First Spider Woman took some earth and mixed it with saliva to make two beings. Over them she sang the Creation Song, and they came to life. She instructed one of them, Poqanghoya, to go across the earth and solidify it. She instructed the other, Palongawhoya, to send out sound to resonate through the earth, so that the earth vibrated with the energy of the Creator. Poqanghoya and Palongawhoya were dispatched to the poles of the earth to keep it rotating.

How are they any less relevant or less important to the faith school curriculum? Or does it simply come down to a choice based on who won the most wars and who has the most money?
jimv1 said:
Come to that, why just teach the Christian Creation myth? Others from other cultures are surely equally valid and should also be included from the Samoan...
...to the Hopi...

Wasn't that the reason the Flying Spaghetti Monster was invented - to force the Kansas School Board to teach that as well?
I don't have any problem with the others being taught as well. The point is religion is not science. Multiple contradictory explanations are allowed to exist.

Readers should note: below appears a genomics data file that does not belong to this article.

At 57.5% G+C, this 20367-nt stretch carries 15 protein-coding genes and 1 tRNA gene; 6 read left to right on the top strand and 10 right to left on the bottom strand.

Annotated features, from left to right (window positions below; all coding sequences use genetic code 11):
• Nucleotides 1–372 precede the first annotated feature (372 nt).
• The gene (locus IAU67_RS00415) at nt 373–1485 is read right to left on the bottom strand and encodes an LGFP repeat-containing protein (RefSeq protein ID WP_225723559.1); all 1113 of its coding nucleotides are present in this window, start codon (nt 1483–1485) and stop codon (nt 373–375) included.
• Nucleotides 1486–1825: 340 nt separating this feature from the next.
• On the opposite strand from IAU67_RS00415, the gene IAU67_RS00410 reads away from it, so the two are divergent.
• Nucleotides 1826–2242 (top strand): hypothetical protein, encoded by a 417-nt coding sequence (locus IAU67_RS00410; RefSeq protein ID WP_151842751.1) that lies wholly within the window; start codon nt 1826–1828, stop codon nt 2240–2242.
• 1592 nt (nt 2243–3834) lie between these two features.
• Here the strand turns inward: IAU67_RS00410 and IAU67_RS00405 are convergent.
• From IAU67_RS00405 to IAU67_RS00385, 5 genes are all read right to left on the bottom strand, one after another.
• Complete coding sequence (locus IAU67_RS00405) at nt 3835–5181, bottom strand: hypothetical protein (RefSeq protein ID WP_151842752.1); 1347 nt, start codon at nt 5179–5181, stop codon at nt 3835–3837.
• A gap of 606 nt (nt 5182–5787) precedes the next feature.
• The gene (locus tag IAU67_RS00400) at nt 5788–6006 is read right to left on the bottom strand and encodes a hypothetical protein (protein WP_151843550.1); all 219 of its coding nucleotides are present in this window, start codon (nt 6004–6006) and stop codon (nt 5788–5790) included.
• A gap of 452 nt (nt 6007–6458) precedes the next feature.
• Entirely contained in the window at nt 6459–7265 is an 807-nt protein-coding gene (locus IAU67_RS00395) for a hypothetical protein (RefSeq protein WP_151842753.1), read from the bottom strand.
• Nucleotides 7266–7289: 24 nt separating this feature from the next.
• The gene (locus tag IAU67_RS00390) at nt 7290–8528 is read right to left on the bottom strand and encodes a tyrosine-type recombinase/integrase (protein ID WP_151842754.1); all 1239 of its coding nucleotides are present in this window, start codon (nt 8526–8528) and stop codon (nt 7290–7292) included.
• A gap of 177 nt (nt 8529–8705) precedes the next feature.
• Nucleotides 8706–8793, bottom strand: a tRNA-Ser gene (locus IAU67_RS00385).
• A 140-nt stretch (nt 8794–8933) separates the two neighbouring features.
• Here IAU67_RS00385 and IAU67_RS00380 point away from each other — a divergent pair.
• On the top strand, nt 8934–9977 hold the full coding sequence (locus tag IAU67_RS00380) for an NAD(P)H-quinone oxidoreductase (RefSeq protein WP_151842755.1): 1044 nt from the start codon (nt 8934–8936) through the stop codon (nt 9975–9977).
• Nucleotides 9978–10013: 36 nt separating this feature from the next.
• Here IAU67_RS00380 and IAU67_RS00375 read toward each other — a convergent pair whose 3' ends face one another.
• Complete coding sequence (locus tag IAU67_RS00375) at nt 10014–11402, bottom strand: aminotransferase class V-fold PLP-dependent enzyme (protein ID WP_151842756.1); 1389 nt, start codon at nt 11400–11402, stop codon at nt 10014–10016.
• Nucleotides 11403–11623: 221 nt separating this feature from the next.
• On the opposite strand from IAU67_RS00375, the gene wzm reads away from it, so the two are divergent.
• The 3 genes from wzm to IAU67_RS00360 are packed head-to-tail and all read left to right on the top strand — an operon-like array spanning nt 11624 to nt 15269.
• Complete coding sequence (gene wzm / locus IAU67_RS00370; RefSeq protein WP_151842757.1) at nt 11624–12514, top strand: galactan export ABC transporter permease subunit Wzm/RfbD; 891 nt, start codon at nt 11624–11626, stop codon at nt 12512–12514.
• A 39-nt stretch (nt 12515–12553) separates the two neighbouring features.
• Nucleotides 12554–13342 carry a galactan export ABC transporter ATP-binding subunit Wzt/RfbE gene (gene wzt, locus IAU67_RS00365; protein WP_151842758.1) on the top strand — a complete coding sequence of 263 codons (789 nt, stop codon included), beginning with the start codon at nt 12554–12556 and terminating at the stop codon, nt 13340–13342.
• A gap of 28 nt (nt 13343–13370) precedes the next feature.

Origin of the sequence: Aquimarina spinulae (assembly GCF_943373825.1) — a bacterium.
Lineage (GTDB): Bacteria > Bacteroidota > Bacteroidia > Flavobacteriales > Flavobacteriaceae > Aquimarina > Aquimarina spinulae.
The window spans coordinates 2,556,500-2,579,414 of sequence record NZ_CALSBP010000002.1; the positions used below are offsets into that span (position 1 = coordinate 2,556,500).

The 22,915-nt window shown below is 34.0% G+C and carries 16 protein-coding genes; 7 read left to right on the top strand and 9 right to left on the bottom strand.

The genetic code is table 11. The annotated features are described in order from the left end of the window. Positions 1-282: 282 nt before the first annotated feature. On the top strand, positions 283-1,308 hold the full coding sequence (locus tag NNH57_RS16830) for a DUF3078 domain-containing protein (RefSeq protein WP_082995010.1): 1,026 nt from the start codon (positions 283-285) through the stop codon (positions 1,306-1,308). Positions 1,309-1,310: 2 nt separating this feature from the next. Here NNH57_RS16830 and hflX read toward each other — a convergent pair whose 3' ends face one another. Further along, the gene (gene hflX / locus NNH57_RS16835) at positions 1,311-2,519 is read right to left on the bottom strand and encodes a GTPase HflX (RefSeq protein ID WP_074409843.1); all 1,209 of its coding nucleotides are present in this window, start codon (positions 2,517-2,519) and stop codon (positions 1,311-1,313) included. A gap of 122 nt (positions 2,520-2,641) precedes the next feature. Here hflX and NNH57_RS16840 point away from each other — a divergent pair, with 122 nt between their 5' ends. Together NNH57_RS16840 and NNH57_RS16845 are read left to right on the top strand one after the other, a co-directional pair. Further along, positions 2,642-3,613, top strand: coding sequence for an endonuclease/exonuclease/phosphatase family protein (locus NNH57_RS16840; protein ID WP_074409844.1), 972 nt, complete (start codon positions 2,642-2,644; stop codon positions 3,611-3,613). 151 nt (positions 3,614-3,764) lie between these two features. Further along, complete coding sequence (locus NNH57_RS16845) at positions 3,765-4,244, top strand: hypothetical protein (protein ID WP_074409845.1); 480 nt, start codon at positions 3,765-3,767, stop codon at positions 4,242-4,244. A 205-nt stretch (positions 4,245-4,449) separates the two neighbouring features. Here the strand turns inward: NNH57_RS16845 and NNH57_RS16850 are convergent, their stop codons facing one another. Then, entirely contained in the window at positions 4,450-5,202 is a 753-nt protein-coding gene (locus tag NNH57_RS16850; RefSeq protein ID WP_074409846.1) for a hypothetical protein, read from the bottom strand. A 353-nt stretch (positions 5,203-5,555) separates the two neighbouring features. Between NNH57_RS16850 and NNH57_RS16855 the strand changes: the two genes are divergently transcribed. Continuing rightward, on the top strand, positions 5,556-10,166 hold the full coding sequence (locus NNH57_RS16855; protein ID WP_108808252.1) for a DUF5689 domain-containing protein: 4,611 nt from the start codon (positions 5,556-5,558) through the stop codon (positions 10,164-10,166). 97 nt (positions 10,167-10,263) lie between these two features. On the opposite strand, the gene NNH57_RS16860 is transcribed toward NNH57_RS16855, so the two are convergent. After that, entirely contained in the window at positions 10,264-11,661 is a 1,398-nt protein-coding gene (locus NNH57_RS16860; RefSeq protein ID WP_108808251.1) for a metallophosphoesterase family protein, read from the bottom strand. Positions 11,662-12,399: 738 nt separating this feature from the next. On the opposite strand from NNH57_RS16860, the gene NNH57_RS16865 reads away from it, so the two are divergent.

Although actually what is striking about creation explanations is their broad similarity and kind of logic. None of them say a bunch of stuff exploded out of nowhere for no reason. I mean, who'd believe that? :twisted:
Cochise said:
I don't know his personal religious views, no doubt they are documented somewhere, but he certainly encouraged both atheism and paganism when it suited him.

Hitler never promoted or encouraged atheism. On the contrary, he discriminated atheists, banning atheistic societies. And he was himself a creationist :
http://stevencarrwork.blogspot.fr/2006/ ... onist.html